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Proceedings of the National Conference of Colored Men of the United States, Held in the State Capitol at Nashville Tennessee, May 6, 7, 8 and 9, 1879.


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the days of judges, and lower than they fell in the days of their last prophet. Circumcision has been neglected, even the circumcision of the heart. Human sacrifice has been practiced—the human sacrifice of slavery—while God, who cast jewels of truth to the nation, has been turned upon and not rent, (for divinity is insecable,) but impudently questioned.

The practice of American Christianity, what has it been in the past? What is it in the present? As we approach the subject, aptly may we quote Scripture, "How art thou fallen from heaven O Lucifer, son of the morning ! How art thou cast down to the ground, which didst weaken the nation !"

The practice of American Christianity, politically and ecclesiastically, has been, and morally is, such as to make the world hold up its hands in horror. Politically, how have they framed mischief by a law ecclesiastically? How have they gone with the multitude to do evil?

We speak of the practice of American Christianity politically. What was it? Let the slave enactments of the several State Legislatures show. In his work, "Sketch of the Laws Relating to Slavery," Judge Stroud lays down twelve propositions, in which is seen the burden of the outrage imposed upon the Christian bondmen of America by the Christian slaveholders of America. They are as follows :

Proposition 1. The master may determine the kind and degree, and time of labor to which the slave shall be subjected.

Proposition 2. The master may supply the slave with such food and clothing only, both as to quantity and quality, as he may think proper.

Proposition 3. The master may, at his discretion, inflict any punishment upon the person of his slave.

Proposition 4. All the power of the master over his slave may be exercised, not by himself only in person, but by any one whom he may delegate as his agent.

Proposition 5. Slaves have no legal right of property or things, real or personal ; but whatever they may acquire belongs in point of law to their masters.

Proposition 6. The slave, being a personal chattel, is at all times liable to be sold absolutely, or mortgaged or leased, at the will of his master.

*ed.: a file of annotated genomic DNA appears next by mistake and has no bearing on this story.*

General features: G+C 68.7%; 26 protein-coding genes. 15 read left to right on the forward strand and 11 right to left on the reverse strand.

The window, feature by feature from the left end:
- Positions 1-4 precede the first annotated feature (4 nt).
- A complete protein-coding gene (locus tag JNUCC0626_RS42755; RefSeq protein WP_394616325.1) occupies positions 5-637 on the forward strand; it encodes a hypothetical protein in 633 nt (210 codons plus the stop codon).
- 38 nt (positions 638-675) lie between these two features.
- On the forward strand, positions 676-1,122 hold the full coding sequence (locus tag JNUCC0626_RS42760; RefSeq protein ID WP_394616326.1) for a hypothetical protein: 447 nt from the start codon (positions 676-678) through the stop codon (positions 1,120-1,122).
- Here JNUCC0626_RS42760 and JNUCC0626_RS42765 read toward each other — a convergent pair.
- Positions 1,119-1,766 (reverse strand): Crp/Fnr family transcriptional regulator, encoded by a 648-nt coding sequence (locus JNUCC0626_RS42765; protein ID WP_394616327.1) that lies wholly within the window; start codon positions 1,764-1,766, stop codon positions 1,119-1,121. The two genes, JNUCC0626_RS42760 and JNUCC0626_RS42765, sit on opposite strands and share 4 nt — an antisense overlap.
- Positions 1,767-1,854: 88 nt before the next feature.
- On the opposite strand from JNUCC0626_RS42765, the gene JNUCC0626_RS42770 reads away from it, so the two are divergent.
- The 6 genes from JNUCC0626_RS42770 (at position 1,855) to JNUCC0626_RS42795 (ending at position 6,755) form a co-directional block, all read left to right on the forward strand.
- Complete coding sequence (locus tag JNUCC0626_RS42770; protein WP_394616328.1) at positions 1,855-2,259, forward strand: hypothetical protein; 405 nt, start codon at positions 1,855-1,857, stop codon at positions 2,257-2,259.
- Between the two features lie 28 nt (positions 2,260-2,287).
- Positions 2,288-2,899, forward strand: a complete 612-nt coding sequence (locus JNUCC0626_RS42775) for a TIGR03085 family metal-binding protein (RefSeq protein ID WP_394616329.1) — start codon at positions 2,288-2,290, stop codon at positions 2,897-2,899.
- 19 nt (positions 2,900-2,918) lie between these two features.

Proposition 7. He may also be sold by process of law for the satisfaction of the debts of a living, or the debts and bequests of a deceased, master, at the suit of creditors or legatees.

Proposition 8. A slave cannot be a party before a judicial tribunal in any species of action against his master, no matter how atrocious may have been the injury received from him.

Proposition 9. Slaves cannot redeem themselves nor obtain a change of masters, though cruel treatment may have rendered such a change necessary for their personal safety.

Proposition 10. Slaves being objects of property, if usurped by third persons, their owners may bring suit and recover damages for the injury.

Proposition 11. Slaves can make no contracts.

Proposition 12. Slavery is hereditary and perpetual.

When it is remembered that Judge Stroud builds these propositions upon foundations of laws as they existed in the Southern States of antebellum days, the terribleness of this practice of American Christians will be made to appear. We could almost wish for time to refer to these enactments themselves, but owing to the ground that it would be necessary for us to travel over, it is impossible. Sufficient is it to say that in the certification of his dozen propositions, instead of painting too deeply the facts, as might rationally be supposed from the darkness of the picture presented, the Judge may justly be charged with a somewhat miserly use of his abundant materials.

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